John Wylie backs Flexigroup's Afterpay challenge

Originally from the Australian Financial Review

 

Investment banker John Wylie has backed a plan for struggling consumer finance group Flexigroup to reclaim ground in the buy-now, pay-later sector by throwing down the gauntlet to Afterpay.

Wylie’s investment vehicle Tanarra Capital will pump $21.5 million into Flexigroup to support the turnaround plan of chief executive Rebecca James, who was appointed in October following a three-year period in which Flexigroup’s stock more than halved.

James’s plan centres on Flexigroup consolidating its existing buy-now, pay-later business – which is large and profitable, but almost invisible – under a new brand, to be called Humm.

The new brand will offer a sort of super-sized version of the Afterpay product – and one that could eat into the market leader’s margins.

“We are a leader in this space – and we are not dead in the water,” James said.

Humm’s point of difference will be its ability to be used for purchases up to $30,000. At Afterpay, credit is capped at $2000 and average transactions are about $200.

Humm customers spending less than $2000 will get 10 weeks to pay it back, rather than the eight offered by Afterpay. After that, customers can pay a monthly fee of $8 to extend their payment period, subject to approval from Humm.

James emphasises that Flexigroup will maintain its prudent credit policies and will have some level of income verification for larger purchases.

 

Undercutting fees

To further win over retailers, some of whom have reported concerns that Afterpay has pushed down average transaction values because it is used by relatively low-spending Millennials, James promises to undercut the fees Afterpay charges retailers to use its platform.

Retail giant Premier Investments, home to brands including Peter Alexander, Just Jeans and Smiggle, will be the company’s fashion launch partner.

James will also chase the market for larger purchases, such as dental and medical expenses, furniture, trade services such as electronic and plumbing, and hardware.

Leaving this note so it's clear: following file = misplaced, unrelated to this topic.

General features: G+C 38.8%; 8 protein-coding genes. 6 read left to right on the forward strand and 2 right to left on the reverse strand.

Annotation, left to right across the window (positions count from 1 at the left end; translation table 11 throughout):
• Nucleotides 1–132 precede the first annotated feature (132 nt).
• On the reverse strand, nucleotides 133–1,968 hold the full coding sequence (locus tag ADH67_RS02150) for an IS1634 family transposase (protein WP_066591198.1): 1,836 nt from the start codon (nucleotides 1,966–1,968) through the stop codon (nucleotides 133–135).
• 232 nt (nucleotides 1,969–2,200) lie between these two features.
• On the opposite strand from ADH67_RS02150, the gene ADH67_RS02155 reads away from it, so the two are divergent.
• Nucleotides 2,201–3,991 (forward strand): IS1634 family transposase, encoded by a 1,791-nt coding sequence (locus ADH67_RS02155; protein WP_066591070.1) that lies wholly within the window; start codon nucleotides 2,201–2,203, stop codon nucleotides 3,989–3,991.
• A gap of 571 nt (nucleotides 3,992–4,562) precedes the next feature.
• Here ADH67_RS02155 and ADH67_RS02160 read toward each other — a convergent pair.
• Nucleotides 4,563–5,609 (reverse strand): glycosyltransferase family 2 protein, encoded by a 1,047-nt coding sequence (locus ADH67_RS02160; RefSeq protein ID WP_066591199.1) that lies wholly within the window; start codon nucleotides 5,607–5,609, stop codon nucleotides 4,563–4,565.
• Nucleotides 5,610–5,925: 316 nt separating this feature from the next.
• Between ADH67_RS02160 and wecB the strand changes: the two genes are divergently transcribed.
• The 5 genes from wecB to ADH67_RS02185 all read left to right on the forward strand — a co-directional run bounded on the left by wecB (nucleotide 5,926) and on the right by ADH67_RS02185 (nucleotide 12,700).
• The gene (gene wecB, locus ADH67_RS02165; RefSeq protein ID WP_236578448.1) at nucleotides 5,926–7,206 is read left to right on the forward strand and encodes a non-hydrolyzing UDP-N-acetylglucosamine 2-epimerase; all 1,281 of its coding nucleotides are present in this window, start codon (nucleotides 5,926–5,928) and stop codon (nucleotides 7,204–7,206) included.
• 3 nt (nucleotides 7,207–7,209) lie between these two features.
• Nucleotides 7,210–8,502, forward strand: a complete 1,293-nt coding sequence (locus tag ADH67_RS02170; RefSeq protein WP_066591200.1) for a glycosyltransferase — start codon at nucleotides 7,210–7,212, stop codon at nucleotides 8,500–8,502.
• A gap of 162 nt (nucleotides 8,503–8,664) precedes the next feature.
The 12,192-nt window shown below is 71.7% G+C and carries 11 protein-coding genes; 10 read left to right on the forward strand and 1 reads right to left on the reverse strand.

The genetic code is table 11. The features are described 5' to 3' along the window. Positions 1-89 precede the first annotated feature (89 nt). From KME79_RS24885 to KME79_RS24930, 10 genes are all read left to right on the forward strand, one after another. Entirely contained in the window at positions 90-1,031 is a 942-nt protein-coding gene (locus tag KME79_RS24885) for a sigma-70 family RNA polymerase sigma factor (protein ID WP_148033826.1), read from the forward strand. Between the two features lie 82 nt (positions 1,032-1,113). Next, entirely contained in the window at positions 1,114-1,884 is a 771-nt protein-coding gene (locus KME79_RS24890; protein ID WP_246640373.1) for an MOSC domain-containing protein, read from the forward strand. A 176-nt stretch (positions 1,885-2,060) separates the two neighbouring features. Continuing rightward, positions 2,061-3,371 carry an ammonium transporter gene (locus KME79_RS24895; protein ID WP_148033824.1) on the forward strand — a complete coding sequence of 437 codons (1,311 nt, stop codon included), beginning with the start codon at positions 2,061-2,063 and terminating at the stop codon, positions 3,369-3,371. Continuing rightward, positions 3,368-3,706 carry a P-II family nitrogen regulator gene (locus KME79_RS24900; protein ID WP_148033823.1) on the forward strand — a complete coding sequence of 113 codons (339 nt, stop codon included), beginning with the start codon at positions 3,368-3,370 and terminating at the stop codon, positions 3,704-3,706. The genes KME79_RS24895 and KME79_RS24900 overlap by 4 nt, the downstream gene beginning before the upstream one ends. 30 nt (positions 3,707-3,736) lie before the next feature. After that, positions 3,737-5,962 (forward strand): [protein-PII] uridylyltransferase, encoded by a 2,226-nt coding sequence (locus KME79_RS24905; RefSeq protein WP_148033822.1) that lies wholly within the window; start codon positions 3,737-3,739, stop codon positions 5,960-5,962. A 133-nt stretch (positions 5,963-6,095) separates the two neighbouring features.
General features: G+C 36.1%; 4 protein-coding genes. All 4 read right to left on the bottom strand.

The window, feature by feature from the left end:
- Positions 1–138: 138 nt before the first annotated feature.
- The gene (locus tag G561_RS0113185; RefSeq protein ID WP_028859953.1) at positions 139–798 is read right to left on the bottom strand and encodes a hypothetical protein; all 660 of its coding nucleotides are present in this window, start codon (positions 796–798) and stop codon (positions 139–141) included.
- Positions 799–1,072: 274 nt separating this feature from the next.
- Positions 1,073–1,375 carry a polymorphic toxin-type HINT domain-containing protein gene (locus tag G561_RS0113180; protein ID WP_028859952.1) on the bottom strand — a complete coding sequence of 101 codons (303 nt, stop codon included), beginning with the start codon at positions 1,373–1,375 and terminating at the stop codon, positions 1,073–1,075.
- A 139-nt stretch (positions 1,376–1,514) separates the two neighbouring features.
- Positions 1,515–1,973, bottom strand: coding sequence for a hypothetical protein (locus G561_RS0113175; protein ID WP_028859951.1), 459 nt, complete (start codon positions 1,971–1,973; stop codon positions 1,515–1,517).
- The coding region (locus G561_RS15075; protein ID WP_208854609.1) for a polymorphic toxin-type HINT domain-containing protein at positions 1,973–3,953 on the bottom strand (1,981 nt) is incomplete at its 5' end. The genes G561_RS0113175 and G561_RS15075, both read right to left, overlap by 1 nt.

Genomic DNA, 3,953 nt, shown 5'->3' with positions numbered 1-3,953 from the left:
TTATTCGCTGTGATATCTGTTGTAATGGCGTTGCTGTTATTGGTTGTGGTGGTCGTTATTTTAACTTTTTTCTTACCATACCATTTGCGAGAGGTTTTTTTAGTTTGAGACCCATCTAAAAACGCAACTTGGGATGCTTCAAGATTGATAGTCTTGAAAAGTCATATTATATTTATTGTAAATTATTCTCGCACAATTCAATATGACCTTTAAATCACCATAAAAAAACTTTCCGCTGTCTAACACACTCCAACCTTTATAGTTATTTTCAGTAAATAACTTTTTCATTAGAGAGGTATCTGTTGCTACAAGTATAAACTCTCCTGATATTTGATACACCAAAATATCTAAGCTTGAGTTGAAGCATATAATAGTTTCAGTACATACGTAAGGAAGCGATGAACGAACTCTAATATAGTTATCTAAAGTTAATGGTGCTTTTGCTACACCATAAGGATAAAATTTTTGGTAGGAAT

Under its current brands, Flexigroup’s biggest industries are solar and jewellery, and its average transaction is about $2000.

Despite the near invisibility of Flexigroup in the sector’s brands, Oxipay and Certegy Ezi-pay, they have about $550 million of receivables.

That’s actually more than Afterpay, which also released a strong set of interim earnings on Tuesday showing revenue growth of 85 per cent and receivables of $408 million. Zip has $489 million in receivables.

Flexigroup also has 1.3 million buy-now, pay-later customers in Australia; more than Zip’s 1 million customers, but a long way from Afterpay’s market-leading 3.5 million.

 

Marketing push

But what Flexigroup has that neither Afterpay and Zip has is profit.

The $75 million in earnings Flexigroup expects for the full year across the group – about $35 million from the sector based on current run rates – will help fund Humm’s marketing push and those lower fees for retailers.

The Humm launch is part of a broader turnaround plan from James, who has inherited a mess of a business with 20 products sold under 21 different brands. It is understood there has been little consolidation across the back end of the group’s buy-now, pay-later, consumer leasing and credit-card businesses.

The company’s results on Tuesday were unsurprisingly weak, given Flexigroup’s updated guidance provided early this month: net profit fell 22.1 per cent to $31.9 million.

James is hopeful a turnaround of the business can be relatively fast. Brands will be consolidated across the company’s credit-card and leasing businesses in the coming months, and costs will be stripped out as back-end functions, such as customer service and credit processing, are consolidated.

The launch of a brand is tough and expensive, although at least Flexigroup has an expert in this area in James, who previously was chief marketing officer at Prospa and ME Bank.

 

The simplicity factor

This column also wonders whether the model, with its monthly fees and sliding scale of repayment periods depending on the size of the purchase, will resonate quite as easily with consumers as Afterpay’s very simple model does.

The ability to super-size transactions will also be a double-edged sword – very attractive to consumers, but also likely a red flag for consumer advocates worried about household debt levels.

Will Afterpay be overly worried by this challenge, given the size of its customer base, its surging US business and its soaring share price, which sits near record highs having jumped almost sevenfold in less than two years?

Well, maybe.

While the US looks exciting, Australia remains the main game for Afterpay, and any challenger that tries to grab a foothold by cutting merchant fees could eventually force all providers to cut fees.

The prospect of a competitor willing to finance bigger amounts may also pose strategic questions for Afterpay.

If nothing else, it’s a reminder that providing credit is always the industry with the lowest barriers to entry.

 

James Thomson